Humanity has often wept over the fate of the aborigines of this country and philanthropy has long been busily employed in devising means to avert it, but its progress has never for a moment been arrested, and one by one have many powerful tribes disappeared from the earth. … But true philanthropy reconciles the mind to these vicissitudes as it does to the extinction of one generation to make room for another … Philanthropy could not wish to see this continent restored to the condition in which it was found by our forefathers. What good man would prefer a country covered with forests and ranged by a few thousand savages to our extensive Republic, studded with cities, towns, and prosperous farms, embellished with all the improvements which art can devise or industry execute, occupied by more than 12,000,000 happy people, and filled with all the blessings of liberty, civilization, and religion?
This statement made by President Andrew Jackson in his second annual message to Congress sums up the sentiment that led to the passage of the Indian Removal Act of 1830. This law authorized the president to grant unsettled federal lands west of the Mississippi to the Five Civilized Tribes in exchange for their lands within existing state borders.
By this time, most of the native tribes in the northeastern United States had been driven to near extinction by the westward expansion of the white man. The Iroquois, Pequot, Powhatan, and Miami were among those tribes already becoming distant memories. Intermarriage and assimilation meant they lost their language and thus their culture within just a generation or two. According to many historians, President Jackson believed that this new policy for dealing with the Indian nations in the southern United States would allow them to maintain their identity, culture and language.
The Five Civilized Tribes – so called because they had already adopted many of the colonists’ customs, had many members in their tribes who spoke English, and, generally, had good relations with the white man – were the Cherokee, Chickasaw, Choctaw, Muscogee-Creek, and Seminole. At the time of removal, they occupied their native lands in Mississippi, Alabama, Georgia, Tennessee, North Carolina and Florida.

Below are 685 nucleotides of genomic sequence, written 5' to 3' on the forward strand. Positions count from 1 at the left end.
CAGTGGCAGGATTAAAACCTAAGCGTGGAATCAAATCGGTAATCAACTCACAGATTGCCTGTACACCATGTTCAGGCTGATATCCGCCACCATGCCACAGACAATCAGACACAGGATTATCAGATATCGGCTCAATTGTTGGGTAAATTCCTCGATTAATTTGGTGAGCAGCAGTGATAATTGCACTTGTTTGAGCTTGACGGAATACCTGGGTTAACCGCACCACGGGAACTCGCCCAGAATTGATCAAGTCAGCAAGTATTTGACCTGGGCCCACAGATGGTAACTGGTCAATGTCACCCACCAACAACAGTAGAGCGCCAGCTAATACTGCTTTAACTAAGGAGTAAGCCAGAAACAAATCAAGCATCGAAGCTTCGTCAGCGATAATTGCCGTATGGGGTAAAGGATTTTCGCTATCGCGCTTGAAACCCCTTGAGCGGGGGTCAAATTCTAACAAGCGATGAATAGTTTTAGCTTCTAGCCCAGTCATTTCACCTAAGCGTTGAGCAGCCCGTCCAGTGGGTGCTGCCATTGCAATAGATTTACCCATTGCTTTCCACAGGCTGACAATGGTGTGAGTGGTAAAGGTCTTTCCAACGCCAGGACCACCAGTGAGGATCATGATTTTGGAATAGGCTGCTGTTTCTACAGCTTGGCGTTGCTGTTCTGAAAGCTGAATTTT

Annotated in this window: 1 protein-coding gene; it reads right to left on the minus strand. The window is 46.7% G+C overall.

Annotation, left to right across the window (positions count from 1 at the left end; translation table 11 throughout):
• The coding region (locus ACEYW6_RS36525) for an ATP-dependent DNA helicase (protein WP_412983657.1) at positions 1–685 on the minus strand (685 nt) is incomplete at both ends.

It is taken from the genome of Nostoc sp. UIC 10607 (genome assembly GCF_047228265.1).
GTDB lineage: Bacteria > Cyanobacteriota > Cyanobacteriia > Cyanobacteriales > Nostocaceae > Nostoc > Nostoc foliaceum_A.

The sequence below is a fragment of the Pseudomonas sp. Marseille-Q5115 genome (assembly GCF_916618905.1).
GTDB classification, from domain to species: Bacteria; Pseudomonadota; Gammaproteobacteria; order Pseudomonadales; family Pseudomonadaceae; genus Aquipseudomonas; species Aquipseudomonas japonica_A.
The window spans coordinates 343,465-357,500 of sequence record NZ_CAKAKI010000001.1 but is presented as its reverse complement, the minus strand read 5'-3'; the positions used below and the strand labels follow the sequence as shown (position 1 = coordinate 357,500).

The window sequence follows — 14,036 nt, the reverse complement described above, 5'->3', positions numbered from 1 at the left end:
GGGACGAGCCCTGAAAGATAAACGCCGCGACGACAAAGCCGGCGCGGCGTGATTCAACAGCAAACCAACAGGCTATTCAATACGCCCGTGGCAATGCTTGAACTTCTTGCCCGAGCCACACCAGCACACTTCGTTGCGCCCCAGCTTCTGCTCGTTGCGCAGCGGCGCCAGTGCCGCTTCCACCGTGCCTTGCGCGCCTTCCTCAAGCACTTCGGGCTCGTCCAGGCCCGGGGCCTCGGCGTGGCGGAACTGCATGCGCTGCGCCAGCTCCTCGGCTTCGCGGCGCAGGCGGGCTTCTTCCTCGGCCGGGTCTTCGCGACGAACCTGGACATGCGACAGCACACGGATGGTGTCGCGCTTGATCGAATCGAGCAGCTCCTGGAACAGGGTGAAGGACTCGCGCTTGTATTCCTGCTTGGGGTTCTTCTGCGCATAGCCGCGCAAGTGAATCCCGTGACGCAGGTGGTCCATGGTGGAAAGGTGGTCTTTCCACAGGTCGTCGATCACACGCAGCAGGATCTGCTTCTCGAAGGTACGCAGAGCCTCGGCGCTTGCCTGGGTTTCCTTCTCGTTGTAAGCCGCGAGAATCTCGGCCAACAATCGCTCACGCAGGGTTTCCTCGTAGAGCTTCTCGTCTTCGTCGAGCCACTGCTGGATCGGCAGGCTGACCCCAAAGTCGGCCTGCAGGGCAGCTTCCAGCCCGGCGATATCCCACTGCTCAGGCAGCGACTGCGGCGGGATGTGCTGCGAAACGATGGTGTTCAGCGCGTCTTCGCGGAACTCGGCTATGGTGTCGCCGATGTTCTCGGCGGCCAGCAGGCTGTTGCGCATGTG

The removal act was signed into law on 28 May 1830 by President Andrew Jackson. By the end of September, the Choctaw had signed the Treaty of Dancing Rabbit Creek, conceding to removal, though not before causing deep rifts within the tribe.
More than 14,000 Choctaws (plus 1,000 slaves) were to be removed to Indian Territory in three separate government-supervised migrations over the course of three years. Beginning in mid-October 1831, Army wagons were sent throughout Mississippi gathering up the Indian families set to head west with the first group. However, rains turned heavy, heavy rain turned into flooding and removal by wagon became impossible. Steamboats were rounded up while the Choctaw waited in soggy encampments outside of Memphis and Vicksburg.
The delay meant that all available rations were used up before the group had even crossed the Mississippi River. Once boats were secured, the group was taken up the Mississippi and Arkansas rivers only to be dropped off at Arkansas Post because the military needed the boats. The storms of the weeks previous then turned into a blizzard. The post, not expecting several thousand additional people, was low in rations and only had 60 small army tents to provide as shelter to the scantily clothed, sometimes naked, almost entirely shoeless group of refugees.
They remained in these conditions for eight days before 40 government wagons arrived with food and blankets to convey them the remainder of their journey. When the group reached Little Rock, a reporter spoke with one of the Choctaw chiefs who was quoted as saying that their removal to that point had been a “trail of tears and death.”
More groups would follow in subsequent months and years. Some took a southern route and avoided some of the weather, but very few preparations were made to care for them during their migration. There were not enough rations. Most were forced to walk several hundred miles. To make matters worse, as they were exposed to military personnel and local white men in their travels, they were also exposed to diseases to which they had not built up any immunities, diseases such as typhoid, dysentery, cholera, and diphtheria.
A 400-mile forced march without shoes. Ill-informed guides, ill-prepared rations, and ill-advised stops and detours. Blizzards, disease and starvation. It is not then surprising, perhaps, that when the final report was made after three years of removal, there were only about 8,000 Choctaw reported as residing in the their new homeland. The journey to that place had been a “trail of tears and death” indeed.